Pantoprazole is a gastric medicine.
It is used to treat conditions caused by excessive acidity in your stomach, such as ulcers in the stomach or duodenum (upper portion of the small intestine), reflux disease (also known as "heartburn", in which food or acid from your stomach backs up into your mouth, leaving a sour or bitter taste) and hypersecretory conditions such as Zollinger-Ellison syndrome (a condition in which a tumour growth in the pancreas or duodenum causes the secretion of too much stomach acid).
Pantoprazole treats these conditions by reducing the amount of acid your stomach makes.
Pantoprazole is to be given intravenously (into the vein) via injection or infusion. It is delivered directly into the bloodstream via the blood vessel.
Your doctor or nurse will administer the injection for you.
This medicine may be replaced with oral Pantoprazole therapy as soon as you are well enough to swallow a tablet.
Ensure that you keep all appointments with your doctor so that you do not miss any doses. Your doctor also needs to regularly monitor your response to Pantoprazole.
If you miss an appointment or miss an injection, alert your doctor or nurse. A replacement appointment or injection should be given as soon as possible.
Do not use Pantoprazole with rilpivirine or atazanavir (medicines for HIV infection).
Inform your doctor if you have liver disease.
Let your doctor know if you are pregnant or breastfeeding.
Do not use Pantoprazole for a long period of time as it may slightly increase your risk of fracture in the hip, wrist or spine. Inform your doctor if you have osteoporosis (soft, brittle bones).
If your gastric problem seems to be getting worse, let your doctor know.
If you are going for certain laboratory tests (e.g. urine screening, Chromogranin A), inform your doctor that you are using this medicine.
Keep your appointments with your doctor. Your doctor needs to monitor your condition. He may also need to perform routine blood test (magnesium level) to check your body’s response to this medicine. Your doctor will advise you about how often you need to have this test.
Pantoprazole may cause dizziness or visual disturbances. If affected, do not drive or take part in any activity in which you need to be alert or need to see clearly.
Other side effects include any of the following: headache, diarrhoea, constipation, stomach pain, nausea, vomiting and stomach wind.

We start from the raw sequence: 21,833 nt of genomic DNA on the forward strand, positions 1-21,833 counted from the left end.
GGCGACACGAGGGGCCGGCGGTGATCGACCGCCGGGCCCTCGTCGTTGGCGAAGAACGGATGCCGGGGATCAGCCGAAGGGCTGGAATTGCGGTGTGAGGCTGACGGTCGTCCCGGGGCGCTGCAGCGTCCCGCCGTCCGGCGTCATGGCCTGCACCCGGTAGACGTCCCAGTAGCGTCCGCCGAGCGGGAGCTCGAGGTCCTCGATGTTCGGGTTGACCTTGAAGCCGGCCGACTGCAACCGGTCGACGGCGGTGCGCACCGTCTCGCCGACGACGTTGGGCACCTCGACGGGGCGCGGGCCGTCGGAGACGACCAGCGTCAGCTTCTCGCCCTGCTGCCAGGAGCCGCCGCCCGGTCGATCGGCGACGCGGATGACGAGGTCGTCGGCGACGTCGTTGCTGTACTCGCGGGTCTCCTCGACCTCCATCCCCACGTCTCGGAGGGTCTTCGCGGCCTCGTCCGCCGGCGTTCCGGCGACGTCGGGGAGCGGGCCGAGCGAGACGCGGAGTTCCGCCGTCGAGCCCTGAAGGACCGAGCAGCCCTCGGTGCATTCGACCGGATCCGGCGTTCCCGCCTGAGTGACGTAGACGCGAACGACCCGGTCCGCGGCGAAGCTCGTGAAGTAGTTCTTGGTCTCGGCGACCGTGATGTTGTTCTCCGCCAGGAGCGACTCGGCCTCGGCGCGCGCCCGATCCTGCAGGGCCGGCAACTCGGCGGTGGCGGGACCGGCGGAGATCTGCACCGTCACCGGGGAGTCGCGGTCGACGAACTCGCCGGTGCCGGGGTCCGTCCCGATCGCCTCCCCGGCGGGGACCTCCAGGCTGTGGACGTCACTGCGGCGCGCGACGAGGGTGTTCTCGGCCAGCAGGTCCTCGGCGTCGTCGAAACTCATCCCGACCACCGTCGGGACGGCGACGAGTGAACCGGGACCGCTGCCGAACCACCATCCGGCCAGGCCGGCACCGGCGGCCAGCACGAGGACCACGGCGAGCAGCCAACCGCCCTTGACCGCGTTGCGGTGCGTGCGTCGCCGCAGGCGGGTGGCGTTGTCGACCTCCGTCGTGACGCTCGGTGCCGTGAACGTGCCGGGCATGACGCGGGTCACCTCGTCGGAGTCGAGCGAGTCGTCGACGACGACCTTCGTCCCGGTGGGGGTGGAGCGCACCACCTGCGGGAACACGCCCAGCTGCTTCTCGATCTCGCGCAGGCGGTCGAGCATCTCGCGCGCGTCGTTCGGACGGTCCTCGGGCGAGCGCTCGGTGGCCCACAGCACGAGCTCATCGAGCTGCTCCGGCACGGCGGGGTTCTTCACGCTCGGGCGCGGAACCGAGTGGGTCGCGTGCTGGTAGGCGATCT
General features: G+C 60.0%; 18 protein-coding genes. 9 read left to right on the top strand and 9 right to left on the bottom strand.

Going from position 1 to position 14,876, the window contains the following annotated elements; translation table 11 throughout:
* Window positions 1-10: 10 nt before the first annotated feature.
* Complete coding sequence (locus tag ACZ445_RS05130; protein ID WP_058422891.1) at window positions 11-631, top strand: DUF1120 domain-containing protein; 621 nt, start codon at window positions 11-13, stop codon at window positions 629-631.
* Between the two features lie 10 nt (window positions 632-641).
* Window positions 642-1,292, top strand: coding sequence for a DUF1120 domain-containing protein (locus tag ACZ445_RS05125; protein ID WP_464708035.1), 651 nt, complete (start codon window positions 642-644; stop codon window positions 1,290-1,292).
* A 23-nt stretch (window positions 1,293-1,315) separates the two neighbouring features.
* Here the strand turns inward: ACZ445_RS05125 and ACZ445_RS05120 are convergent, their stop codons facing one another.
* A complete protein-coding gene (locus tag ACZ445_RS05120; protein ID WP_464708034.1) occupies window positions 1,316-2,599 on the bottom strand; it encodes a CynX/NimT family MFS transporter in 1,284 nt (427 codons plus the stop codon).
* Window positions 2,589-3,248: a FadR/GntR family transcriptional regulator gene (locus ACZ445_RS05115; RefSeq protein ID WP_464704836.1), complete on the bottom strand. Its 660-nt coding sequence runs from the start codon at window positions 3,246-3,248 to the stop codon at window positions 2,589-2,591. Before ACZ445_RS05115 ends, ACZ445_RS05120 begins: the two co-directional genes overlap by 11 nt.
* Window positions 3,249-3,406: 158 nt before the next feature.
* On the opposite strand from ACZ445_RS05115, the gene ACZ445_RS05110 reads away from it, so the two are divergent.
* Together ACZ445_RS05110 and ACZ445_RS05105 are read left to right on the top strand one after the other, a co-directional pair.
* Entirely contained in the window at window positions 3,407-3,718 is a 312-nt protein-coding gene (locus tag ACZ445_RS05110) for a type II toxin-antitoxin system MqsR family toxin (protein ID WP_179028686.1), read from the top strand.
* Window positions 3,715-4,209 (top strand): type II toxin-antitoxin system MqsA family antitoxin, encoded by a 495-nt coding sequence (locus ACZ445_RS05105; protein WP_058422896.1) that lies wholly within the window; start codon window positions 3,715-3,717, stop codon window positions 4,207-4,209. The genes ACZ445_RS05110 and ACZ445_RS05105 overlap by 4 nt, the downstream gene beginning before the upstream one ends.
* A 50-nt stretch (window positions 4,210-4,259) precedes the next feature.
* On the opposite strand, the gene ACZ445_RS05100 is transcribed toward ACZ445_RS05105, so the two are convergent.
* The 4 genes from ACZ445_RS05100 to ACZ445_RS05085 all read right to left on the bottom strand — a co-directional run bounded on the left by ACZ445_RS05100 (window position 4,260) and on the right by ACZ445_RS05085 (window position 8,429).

If you get a rash on your skin, especially in areas exposed to the sun, and accompanied by joint pain, inform your doctor.
Some side effects may be serious, although they are not common. Alert your doctor quickly if you experience:
- rashes with skin peeling or blisters
- severe stomach pain or cramps, loose, watery or bloody stools, or severe diarrhoea
- signs of low levels of magnesium e.g. muscle cramps, pain or weakness, fits or seizures, tremors, or abnormal heartbeat
- painful urination and lower back pain
Inform your doctor if any of these side effects do not go away or are severe, or if you experience other side effects.
Do not use Pantoprazole with medicines for HIV infection e.g. rilpivirine or atazanavir.
Inform your doctor and pharmacist if you are taking or using any of these medicines:
- blood-thinning medicines e.g. warfarin
- medicines for fungal infection e.g. ketoconazole, itraconazole, posaconazole
- medicines for cancer e.g. erlotinib, methotrexate
- digoxin (medicine for heart disease)
This list does not include all medicines that may interact with Pantoprazole.
Always notify your doctor and pharmacist if you are taking any other medicines, including herbal tonics such as traditional Chinese medicine, supplements and medicines that you buy without a prescription.
It may be helpful to discuss your diet with your doctor or dietitian. A change in diet may help improve your symptoms. For example, spicy food tends to worsen reflux and should be avoided. Likewise, carbonated ("fizzy") drinks such as soft drinks should also be avoided.
You should also try to avoid lying down soon after eating as this will worsen the reflux symptoms.
Store in a cool, dry place away from the reach of children.
Medicines must not be used past the expiry date.